In 2012-13, the primary activity for the average Internet user overall remains email (89 per cent), followed by banking (69 per cent) and hobbies/personal interests (64 per cent). However, email and banking are both steadily declining as reasons for using the Internet among Internet users and have declined from 95 per cent and 81 per cent respectively in 2010).

Video phone services such as Skype and Facetime have emerged as one of the fastest growing reasons for using the Internet (growing from 10 per cent in 2010 to 29 per cent in 2013) as well as playing games (from 26 per cent in 2010 to 54 per cent in 2013).

British Columbia and Alberta lead the nation in household Internet access at 86 per cent British Columbia and Alberta lead the nation in household Internet access at 86 per cent

English-speaking Canadians spend, on average, 7 hours online per week more than their French-speaking counterparts English-speaking Canadians spend, on average, 7 hours online per week more than their French-speaking counterparts

Canada ranks 19th among OECD nations for broadband speed and price Canada ranks 19th among OECD nations for broadband speed and price

Social media and online video

Social media and online video

Canadians also continued to be heavy consumers of online video, ranking second behind the United Kingdom for average hours per month (24.8 hours) and average number of videos watched per month (291).

By the fall of 2012, about 17 per cent of Canadians had a subscription to Netflix.

The number of Canadians subscribing to television services provided over the Internet has been steadily increasing. The most popular service of this type is Netflix. By the fall of 2012, about 17 per cent of Canadians had a subscription to this service. The western provinces (Manitoba, Saskatchewan, Alberta, and British Columbia) had the largest percentages of Netflix subscribers. Quebec had the fewest subscribers, which is not surprisingly due to the lack of French-language content on Netflix.

Global online video consumption

Global online video consumption

Netflix in Canada

Netflix in Canada

Source : MTM 2012 (Respondents: Canadians 18+)

The significance of the growing amount of Internet video consumption should not be underestimated. As more Canadians use the Internet for ‘long-form viewing’, the traditional cable television industry is already starting to feel its impact. And, as video tends to use more Internet bandwidth than other forms of data, end users may experience high Internet access charges.

Social media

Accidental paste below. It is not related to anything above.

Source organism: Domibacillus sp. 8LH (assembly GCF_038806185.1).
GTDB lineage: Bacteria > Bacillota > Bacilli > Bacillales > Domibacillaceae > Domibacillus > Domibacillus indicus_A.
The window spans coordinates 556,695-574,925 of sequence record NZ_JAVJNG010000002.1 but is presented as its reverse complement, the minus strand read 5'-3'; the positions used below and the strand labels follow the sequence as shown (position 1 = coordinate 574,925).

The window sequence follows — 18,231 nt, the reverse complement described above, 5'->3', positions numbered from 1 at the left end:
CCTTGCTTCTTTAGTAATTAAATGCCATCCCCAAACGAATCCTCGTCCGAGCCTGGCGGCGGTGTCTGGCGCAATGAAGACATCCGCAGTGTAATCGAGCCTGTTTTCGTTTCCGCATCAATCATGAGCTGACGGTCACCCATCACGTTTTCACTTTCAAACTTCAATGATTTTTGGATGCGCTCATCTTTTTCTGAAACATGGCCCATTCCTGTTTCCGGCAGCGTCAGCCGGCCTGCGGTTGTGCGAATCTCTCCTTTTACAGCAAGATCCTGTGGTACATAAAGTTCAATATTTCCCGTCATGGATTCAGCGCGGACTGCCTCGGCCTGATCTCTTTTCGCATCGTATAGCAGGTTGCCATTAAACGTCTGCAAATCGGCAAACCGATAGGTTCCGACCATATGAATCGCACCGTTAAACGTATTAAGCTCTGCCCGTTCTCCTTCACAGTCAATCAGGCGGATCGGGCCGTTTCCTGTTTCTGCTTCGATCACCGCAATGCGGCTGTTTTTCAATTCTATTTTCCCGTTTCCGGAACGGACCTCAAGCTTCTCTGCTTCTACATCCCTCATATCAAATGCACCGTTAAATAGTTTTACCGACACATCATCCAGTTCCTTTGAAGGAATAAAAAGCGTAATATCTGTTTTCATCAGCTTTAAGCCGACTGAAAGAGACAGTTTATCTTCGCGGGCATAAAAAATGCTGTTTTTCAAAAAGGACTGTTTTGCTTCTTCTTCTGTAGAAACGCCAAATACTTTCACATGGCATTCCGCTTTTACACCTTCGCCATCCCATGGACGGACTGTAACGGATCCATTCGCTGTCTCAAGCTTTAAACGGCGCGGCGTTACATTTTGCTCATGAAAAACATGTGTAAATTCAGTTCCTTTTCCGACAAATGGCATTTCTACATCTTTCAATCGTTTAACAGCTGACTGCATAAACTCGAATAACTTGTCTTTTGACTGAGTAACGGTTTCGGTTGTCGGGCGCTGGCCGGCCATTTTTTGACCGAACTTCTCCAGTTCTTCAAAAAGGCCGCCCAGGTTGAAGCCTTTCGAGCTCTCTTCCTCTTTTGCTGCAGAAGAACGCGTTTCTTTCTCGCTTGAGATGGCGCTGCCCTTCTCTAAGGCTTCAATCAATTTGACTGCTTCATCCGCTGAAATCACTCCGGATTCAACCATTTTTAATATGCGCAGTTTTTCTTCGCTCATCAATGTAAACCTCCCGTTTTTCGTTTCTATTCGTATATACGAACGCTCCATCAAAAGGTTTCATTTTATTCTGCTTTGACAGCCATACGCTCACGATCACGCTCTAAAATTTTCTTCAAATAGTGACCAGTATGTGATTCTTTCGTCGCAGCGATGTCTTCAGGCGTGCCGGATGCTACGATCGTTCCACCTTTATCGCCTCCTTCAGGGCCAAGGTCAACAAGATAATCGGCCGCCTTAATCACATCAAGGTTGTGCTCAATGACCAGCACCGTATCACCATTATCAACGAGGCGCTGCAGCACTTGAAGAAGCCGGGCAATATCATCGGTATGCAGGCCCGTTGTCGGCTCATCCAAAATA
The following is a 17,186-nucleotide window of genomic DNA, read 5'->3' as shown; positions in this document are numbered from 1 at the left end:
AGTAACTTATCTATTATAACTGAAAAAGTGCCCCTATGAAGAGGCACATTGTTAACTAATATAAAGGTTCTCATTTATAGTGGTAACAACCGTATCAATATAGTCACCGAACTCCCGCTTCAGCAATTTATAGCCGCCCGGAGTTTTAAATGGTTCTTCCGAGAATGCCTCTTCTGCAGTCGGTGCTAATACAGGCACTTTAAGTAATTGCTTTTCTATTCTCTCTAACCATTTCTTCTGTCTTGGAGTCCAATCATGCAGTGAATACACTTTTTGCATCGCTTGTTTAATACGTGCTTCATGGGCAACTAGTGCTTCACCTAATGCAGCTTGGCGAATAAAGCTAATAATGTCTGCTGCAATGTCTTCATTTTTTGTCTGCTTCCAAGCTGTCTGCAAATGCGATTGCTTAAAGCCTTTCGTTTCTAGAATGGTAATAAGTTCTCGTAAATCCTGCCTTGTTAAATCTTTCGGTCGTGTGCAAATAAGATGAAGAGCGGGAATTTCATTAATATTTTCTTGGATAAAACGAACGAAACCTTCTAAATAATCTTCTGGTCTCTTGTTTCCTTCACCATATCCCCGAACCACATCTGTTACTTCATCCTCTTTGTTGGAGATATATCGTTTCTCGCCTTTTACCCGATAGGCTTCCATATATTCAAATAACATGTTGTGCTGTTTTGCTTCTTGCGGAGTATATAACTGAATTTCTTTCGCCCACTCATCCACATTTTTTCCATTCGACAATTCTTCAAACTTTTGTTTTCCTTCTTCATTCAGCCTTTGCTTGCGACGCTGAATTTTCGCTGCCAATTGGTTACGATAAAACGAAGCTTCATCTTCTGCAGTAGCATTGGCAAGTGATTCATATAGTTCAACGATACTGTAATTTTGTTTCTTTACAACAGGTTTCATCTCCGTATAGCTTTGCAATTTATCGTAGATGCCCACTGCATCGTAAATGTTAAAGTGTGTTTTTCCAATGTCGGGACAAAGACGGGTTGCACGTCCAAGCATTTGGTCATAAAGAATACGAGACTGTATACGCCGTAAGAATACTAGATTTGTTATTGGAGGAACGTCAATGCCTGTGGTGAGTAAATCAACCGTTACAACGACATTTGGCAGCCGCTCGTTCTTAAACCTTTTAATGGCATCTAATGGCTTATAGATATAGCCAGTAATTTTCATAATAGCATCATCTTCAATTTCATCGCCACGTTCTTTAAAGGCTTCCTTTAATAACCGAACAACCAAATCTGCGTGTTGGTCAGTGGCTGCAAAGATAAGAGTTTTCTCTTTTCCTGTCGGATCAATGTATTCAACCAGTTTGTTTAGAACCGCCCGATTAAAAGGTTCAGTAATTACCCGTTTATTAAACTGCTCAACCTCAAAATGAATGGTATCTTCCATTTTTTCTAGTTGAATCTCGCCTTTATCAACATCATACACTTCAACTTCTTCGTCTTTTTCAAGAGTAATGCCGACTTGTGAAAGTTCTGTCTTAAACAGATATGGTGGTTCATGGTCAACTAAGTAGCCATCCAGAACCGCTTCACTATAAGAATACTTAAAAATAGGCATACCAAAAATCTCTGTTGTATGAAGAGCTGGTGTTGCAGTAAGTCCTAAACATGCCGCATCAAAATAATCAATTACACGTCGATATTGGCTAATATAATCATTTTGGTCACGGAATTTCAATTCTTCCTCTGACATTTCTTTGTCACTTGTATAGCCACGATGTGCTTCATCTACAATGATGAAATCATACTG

Social media is very popular in Canada, with activity in that area growing by three per cent in 2013. Almost 24 million Canadians, or 69 per cent of the nation’s population, visited at least one social networking site last year.

Facebook continued to dominate Canadians’ social media activities, with unique users increasing by eight per cent. In 2013, more than 19 million Canadians are logging on to that social network at least once a month.

More visual social networking services like Pinterest and Tumblr experienced the highest growth rates, 792 per cent and 96 per cent respectively.

Device usage for social network access

More than one quarter of Canadians use a mobile device (mobile phone, 20 per cent; tablet, six per cent) to access social networking services. This is well below the global average (38 per cent) for those devices, but higher than Germany (22 percent). The most common way for Canadians to access social media was by a laptop (40 per cent), followed by a desktop computer (30 per cent).

Top social networking sites in Canada by unique visitors

Top social networking sites in Canada by unique visitors

Source: comScore

Canadians are the second heaviest users of the Internet globally, averaging 41.3 hours/month online Canadians are the second heaviest users of the Internet globally, averaging 41.3 hours/month online

Canadians watch 291 videos online per month, on average Canadians watch 291 videos online per month, on average

Canadians rank 2nd in the world for the average amount of time spent watching online videos/month: 24.8 hours Canadians rank 2nd in the world for the average amount of time spent watching online videos/month: 24.8 hours

E-commerce in Canada

While Canadians are heavy users of the Internet for a wide variety of activities, Canadian businesses have been slow to develop an online presence. Only 45.5 per cent of Canadian businesses have a website. For Canadian small businesses – a significant portion of Canada’s private sector – this number drops to 41.1 per cent. While low, this percentage is on par with American businesses. In 2013, Google reported that 58 per cent of U.S. businesses do not have a website.

According to ComScore reports, Canadian online spending rose to $22.3 billion.

Canadian businesses might want to establish a web presence sooner rather than later, as the value of e-commerce in Canada is increasing. ComScore reported that in 2012, e-commerce spending in Canada rose by 10 per cent to $22.3 billion. Furthermore, e-commerce transactions have increased by 17 per cent in 2012 to more than 105,000.

E-commerce in Canada

E-commerce in Canada

Source: ComScore: The Value of e-commerce in Canada